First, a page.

She prefaces the next song, 2017’s bluesy Sunburn, by saying she wrote it with her bassist about a girl they hate (but have now forgiven), before its onto another new one, House Burn Down, ending it with a triumphant, “My album’s gonna be lit!” before throwing what looked tater tot snacks onto the crowd. KP introduces the next song, her second single Talia, as one close to her heart. It’s huge—recorded its nice enough, but live, KP and band really unleash some raw rock ‘n’ roll energy on this, KP owns the stage with an electric presence, and confident physicality, by the climax she’s pretty much shouting with the whole room, “but four drinks I’m wasted, if I drink enough I’ll wake up next to you!”.
One of the things that really hits you about King Princess live, is how self-assured, and mature she is—she is 19 going on 40—you almost feel like you’re at an underground comedy club, listening to a jaded, sharp-witted chanteuse comedienne throwing sass at her crowds. She’s not jaded though: she’s cheery, exuberant, and loving—regularly interacting with her bandmates and sharing stories from the road. She still has that early-career excitement about her—she tries to play it cool but is clearly stoked that she and her band are down under playing their debut EP to thousands—she follows up Tahlia with a story about her fear of swimming in Australian beaches with dubious sealife.
A quick inhale of her vape, and KP’s ready to give us what we came for, her breakout hit 1950, with thatmelody that just keeps pushing. Undoubtedly one of the year’s best and most relevant songs, 1950’s lyrics cleverly chart the course of queer love, mounting the singer’s unrequited yet socially accepted modern love story against the backdrop of historical queer love in repressed societies (‘tell me why my gods look like you, and tell me why its wrong?’). ‘I’ll probably be playing this forever,’ KP jokes, but nevertheless goes in for a dedicated extended version, before a quick departure, leaving in her wake a room buzzing with energy, before she returns, draped in a rainbow flag, cracking jokes and I don’t know what happened next, but suddenly the crowd is shouting for her to do a shoey, to which KP laughingly protests, “I will not drink alcohol out of a shoe! That is not what a king, or a princess, would do!”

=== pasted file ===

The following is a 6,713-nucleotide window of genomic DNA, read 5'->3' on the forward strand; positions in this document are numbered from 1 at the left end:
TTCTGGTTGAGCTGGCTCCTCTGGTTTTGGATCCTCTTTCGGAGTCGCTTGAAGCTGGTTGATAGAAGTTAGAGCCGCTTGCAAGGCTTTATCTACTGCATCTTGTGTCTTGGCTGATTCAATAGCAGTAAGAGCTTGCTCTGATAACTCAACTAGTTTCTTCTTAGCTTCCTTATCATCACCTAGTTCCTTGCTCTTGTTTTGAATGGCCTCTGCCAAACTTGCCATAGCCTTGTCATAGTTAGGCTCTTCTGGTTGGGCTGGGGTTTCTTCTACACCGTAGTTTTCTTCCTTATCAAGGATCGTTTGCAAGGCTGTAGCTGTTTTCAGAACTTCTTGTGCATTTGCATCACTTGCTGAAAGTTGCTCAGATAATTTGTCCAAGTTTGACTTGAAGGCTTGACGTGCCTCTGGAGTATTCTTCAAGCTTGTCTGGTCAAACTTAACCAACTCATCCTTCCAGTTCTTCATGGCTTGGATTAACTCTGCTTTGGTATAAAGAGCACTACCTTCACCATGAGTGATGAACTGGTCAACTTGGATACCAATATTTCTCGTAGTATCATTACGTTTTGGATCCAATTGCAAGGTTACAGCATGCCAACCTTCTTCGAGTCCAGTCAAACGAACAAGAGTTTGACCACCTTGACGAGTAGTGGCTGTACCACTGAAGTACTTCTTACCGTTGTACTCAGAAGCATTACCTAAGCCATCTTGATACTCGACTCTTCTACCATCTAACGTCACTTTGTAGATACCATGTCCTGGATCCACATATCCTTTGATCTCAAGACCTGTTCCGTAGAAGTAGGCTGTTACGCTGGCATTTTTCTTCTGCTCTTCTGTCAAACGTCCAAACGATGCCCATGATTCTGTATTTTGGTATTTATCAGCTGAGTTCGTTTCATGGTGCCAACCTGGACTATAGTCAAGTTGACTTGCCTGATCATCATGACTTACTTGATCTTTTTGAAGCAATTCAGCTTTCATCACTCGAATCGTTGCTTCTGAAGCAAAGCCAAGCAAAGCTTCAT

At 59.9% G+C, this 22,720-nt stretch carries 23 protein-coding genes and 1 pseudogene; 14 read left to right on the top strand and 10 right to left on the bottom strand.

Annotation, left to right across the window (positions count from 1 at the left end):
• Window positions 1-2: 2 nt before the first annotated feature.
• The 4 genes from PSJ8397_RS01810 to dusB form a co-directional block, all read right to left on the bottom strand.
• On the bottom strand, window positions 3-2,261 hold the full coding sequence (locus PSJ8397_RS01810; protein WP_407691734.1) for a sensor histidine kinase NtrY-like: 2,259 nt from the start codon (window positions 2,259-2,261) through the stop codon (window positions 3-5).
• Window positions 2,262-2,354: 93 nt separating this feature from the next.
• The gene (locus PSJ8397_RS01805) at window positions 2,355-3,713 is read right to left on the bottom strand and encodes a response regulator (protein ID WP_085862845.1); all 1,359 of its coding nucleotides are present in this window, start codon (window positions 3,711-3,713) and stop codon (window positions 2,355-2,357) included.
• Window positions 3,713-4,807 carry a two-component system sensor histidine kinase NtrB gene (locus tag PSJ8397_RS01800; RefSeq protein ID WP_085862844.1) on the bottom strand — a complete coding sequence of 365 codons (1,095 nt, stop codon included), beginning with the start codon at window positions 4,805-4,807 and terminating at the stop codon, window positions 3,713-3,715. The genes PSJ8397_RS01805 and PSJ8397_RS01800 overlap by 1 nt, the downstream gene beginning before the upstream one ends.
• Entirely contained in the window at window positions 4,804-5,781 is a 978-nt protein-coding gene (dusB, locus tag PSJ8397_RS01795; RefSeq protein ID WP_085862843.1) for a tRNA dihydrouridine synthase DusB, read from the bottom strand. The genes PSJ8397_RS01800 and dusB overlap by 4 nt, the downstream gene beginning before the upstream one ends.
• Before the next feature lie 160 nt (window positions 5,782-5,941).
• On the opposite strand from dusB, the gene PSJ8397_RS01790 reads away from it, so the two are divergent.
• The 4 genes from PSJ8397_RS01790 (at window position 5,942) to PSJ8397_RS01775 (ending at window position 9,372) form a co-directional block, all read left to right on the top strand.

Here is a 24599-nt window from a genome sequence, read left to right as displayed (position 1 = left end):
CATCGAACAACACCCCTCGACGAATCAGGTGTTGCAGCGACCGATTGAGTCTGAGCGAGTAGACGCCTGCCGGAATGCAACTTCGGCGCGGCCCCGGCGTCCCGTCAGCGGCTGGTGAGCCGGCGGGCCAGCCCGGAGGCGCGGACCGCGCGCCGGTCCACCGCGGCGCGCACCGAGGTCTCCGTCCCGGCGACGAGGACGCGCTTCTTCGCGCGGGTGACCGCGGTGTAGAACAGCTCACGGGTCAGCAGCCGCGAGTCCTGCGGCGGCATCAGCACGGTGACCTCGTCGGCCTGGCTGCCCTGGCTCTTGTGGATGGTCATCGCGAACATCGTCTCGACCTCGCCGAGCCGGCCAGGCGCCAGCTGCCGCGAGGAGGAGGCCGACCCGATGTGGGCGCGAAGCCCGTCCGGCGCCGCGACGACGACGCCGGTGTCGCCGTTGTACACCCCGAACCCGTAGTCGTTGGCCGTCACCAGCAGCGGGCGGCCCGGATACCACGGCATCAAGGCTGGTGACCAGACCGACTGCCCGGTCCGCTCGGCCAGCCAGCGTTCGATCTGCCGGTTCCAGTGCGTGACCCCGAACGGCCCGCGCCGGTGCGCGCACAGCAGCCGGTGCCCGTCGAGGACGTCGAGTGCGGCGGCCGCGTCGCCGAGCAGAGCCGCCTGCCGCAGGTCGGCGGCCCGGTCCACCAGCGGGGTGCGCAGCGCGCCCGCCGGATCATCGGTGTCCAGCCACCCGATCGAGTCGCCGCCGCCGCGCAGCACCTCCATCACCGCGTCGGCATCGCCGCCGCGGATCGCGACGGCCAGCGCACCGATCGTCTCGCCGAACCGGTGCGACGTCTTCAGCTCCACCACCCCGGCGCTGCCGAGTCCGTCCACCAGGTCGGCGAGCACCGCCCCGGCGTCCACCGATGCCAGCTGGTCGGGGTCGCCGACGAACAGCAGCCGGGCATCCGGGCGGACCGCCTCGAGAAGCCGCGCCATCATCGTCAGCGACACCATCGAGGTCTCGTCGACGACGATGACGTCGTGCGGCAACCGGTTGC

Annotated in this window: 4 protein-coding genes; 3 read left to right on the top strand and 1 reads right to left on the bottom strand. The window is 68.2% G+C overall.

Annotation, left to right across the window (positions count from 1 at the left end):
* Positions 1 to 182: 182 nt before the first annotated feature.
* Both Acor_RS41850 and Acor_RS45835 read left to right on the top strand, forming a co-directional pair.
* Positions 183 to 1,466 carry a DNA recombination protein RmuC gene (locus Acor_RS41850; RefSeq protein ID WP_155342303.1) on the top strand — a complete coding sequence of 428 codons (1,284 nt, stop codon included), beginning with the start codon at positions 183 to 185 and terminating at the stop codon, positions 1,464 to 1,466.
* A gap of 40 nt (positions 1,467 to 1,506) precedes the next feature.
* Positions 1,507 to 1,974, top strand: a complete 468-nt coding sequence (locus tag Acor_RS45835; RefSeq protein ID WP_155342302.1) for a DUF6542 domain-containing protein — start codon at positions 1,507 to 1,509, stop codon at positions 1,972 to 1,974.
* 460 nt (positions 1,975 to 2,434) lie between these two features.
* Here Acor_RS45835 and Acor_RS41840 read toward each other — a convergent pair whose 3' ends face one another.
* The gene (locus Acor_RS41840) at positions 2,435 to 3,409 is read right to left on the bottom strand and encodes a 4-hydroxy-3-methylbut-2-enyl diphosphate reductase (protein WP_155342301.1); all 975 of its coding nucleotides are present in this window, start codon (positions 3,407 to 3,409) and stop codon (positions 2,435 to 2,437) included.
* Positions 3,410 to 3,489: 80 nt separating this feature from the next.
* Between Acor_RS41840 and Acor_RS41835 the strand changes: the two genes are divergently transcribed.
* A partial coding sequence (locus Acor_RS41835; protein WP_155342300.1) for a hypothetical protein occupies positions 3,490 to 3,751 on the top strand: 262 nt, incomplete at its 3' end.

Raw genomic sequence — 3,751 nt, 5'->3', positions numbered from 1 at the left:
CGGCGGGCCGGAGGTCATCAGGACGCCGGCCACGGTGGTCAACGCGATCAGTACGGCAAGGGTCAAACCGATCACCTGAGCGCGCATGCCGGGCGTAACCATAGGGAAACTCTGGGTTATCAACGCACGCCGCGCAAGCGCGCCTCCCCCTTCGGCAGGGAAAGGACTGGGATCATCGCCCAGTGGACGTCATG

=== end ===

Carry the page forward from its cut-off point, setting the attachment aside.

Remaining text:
With new single Pussy is God having not been performed thus far, this seemed a natural encore (particularly given its getting a fair bit of radio play in Oz at the moment), but instead she finishes with another unreleased track, Ohio. She’s left Pussy is God out of her other Aussie shows too, along with Holy, despite both being crowd favourites, on the basis that they’re both ‘too hard to sing’. Which seems a bit lazy of her, but hey, she’s still a teenager, after all—they do what they want.
Photos by Lehan Zhang